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Date: Wed, 2 Oct 2013 11:35:45 -0700
From: Kees Cook <keescook@...omium.org>
To: Djalal Harouni <tixxdz@...ndz.org>
Cc: Andy Lutomirski <luto@...capital.net>, "Eric W. Biederman" <ebiederm@...ssion.com>, 
	Al Viro <viro@...iv.linux.org.uk>, Andrew Morton <akpm@...ux-foundation.org>, 
	Linus Torvalds <torvalds@...ux-foundation.org>, Ingo Molnar <mingo@...nel.org>, 
	"Serge E. Hallyn" <serge.hallyn@...ntu.com>, Cyrill Gorcunov <gorcunov@...nvz.org>, 
	David Rientjes <rientjes@...gle.com>, LKML <linux-kernel@...r.kernel.org>, 
	Linux FS Devel <linux-fsdevel@...r.kernel.org>, 
	"kernel-hardening@...ts.openwall.com" <kernel-hardening@...ts.openwall.com>, Djalal Harouni <tixxdz@...il.com>
Subject: Re: [PATCH v2 0/9] procfs: protect /proc/<pid>/* files with file->f_cred

On Wed, Oct 2, 2013 at 11:22 AM, Djalal Harouni <tixxdz@...ndz.org> wrote:
> On Wed, Oct 02, 2013 at 10:48:55AM -0700, Kees Cook wrote:
>> On Wed, Oct 2, 2013 at 9:51 AM, Andy Lutomirski <luto@...capital.net> wrote:
>> > On Wed, Oct 2, 2013 at 3:37 PM, Djalal Harouni <tixxdz@...ndz.org> wrote:
>> >> On Tue, Oct 01, 2013 at 06:40:41PM -0700, Andy Lutomirski wrote:
>> >>> On 10/01/2013 01:26 PM, Djalal Harouni wrote:
>> >>> > /proc/<pid>/* entries varies at runtime, appropriate permission checks
>> >>> > need to happen during each system call.
>> >>> >
>> >>> > Currently some of these sensitive entries are protected by performing
>> >>> > the ptrace_may_access() check. However even with that the /proc file
>> >>> > descriptors can be passed to a more privileged process
>> >>> > (e.g. a suid-exec) which will pass the classic ptrace_may_access()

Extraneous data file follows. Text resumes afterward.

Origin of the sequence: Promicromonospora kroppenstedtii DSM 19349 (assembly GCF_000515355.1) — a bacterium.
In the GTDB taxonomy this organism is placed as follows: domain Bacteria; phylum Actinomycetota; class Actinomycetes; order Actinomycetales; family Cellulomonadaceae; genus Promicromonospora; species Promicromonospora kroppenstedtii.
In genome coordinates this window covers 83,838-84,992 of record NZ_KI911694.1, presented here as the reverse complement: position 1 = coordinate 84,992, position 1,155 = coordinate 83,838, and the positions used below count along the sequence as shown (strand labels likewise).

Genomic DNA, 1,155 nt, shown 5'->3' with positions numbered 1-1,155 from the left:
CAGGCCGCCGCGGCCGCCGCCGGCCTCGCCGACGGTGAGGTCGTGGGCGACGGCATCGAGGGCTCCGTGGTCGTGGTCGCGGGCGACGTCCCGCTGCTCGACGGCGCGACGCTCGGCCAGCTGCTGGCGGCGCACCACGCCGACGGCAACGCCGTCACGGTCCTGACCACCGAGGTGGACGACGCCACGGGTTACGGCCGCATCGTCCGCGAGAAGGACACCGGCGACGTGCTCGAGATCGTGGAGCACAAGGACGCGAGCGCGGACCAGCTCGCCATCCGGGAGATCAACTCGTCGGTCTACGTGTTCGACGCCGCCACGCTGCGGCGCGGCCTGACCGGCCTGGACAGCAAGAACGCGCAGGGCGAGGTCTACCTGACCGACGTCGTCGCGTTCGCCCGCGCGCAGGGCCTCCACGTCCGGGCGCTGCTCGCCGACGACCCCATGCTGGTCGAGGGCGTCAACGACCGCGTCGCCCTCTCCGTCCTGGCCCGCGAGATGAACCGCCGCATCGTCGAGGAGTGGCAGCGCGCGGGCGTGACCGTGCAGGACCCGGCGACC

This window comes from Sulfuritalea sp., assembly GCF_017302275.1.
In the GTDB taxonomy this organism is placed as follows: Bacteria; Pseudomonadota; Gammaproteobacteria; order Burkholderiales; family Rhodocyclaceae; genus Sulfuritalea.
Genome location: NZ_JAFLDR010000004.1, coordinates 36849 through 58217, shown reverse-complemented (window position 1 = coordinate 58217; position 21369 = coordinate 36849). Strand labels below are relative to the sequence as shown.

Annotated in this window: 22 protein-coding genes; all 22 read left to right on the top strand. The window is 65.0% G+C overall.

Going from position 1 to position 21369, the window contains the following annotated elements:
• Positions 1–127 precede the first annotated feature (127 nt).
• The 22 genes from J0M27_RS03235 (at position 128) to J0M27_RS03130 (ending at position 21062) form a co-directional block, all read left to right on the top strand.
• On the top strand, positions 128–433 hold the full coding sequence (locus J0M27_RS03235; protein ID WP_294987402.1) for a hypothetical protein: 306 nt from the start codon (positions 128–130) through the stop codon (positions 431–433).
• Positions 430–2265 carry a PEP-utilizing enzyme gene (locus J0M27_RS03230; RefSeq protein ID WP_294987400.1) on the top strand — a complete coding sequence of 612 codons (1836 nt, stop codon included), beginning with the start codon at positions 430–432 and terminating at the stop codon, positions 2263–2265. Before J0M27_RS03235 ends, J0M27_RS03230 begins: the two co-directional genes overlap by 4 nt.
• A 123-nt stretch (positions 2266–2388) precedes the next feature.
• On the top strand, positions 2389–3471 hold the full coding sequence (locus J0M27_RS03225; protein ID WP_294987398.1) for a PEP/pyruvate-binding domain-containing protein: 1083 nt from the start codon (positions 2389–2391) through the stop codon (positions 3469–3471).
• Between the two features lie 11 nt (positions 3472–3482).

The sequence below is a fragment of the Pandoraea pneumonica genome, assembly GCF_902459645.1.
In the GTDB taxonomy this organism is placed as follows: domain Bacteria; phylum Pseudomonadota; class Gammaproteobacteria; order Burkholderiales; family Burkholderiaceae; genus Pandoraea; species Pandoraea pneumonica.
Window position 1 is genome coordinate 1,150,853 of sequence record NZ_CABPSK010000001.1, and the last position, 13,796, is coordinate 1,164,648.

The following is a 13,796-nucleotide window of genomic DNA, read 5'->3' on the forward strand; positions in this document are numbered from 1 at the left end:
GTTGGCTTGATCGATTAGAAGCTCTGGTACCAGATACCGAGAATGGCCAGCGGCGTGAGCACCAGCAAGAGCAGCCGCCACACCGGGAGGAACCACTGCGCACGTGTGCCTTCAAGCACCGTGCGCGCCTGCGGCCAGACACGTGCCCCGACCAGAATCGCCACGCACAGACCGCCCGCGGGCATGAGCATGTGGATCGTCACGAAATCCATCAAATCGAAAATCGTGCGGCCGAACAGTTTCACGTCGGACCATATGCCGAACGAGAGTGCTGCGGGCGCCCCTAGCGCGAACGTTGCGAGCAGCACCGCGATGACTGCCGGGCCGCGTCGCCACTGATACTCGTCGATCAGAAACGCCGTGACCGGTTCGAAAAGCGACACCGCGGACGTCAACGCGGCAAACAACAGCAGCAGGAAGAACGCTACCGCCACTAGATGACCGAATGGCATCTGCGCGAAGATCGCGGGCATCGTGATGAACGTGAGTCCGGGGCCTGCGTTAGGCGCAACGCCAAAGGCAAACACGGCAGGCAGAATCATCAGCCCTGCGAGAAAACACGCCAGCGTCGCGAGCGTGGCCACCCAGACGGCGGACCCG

>> >>> > check. In general the ->open() call will be issued by an unprivileged
>> >>> > process while the ->read(),->write() calls by a more privileged one.
>> >>> >
>> >>> > Example of these files are:
>> >>> > /proc/*/syscall, /proc/*/stack etc.
>> >>> >
>> >>> > And any open(/proc/self/*) then suid-exec to read()/write() /proc/self/*
>> >>> >
>> >>> >
>> >>> > These files are protected during read() by the ptrace_may_access(),
>> >>> > however the file descriptor can be passed to a suid-exec which can be
>> >>> > used to read data and bypass ASLR. Of course this was discussed several
>> >>> > times on LKML.
>> >>>
>> >>> Can you elaborate on what it is that you're fixing?  That is, can you
>> >>> give a concrete example of what process opens what file and passes the
>> >>> fd to what process?
>> >> Yes, the references were already given in this email:
>> >> https://lkml.org/lkml/2013/8/31/209
>> >>
>> >> This has been discussed several times on lkml:
>> >> https://lkml.org/lkml/2013/8/28/544
>> >>
>> >> https://lkml.org/lkml/2013/8/28/564 (check Kees's references)
>> >>
>> >>
>> >>> I'm having trouble following your description.
>> >> Process open a /proc file and pass the fd to a more privilaged process
>> >> that will pass the ptrace_may_access() check, while the original process
>> >> that opened that file should fail at the ptrace_may_access()
>> >
>> > So we're talking about two kinds of attacks, right?
>>
>> Correct.
>>
>> > Type 1: Unprivileged process does something like open("/proc/1/maps",
>> > O_RDONLY) and then passes the resulting fd to something privileged.
>>
>> ... and then leaks contents back to unprivileged process.
>>
>> > Type 2: Unprivileged process does something like
>> > open("/proc/self/maps", O_RDONLY) and then forks.  The parent calls
>> > execve on something privileged.
>>
>> ... and then parent snoops on file contents for the privileged child.
>>
>> (Type 2 is solved currently, IIUC. Type 1 could be reduced in scope by
>> changing these file modes back to 0400.)
> Kees for 0400 on /proc/*/maps, it was reported that it could break glibc

I didn't mean maps should be 0400. The maps file is already handled
differently (pinning mm at open time). I didn't think it was one of
the problematic files.

Regardless, glibc uses /proc/self/maps, which would be fine here, right?

-Kees

-- 
Kees Cook
Chrome OS Security

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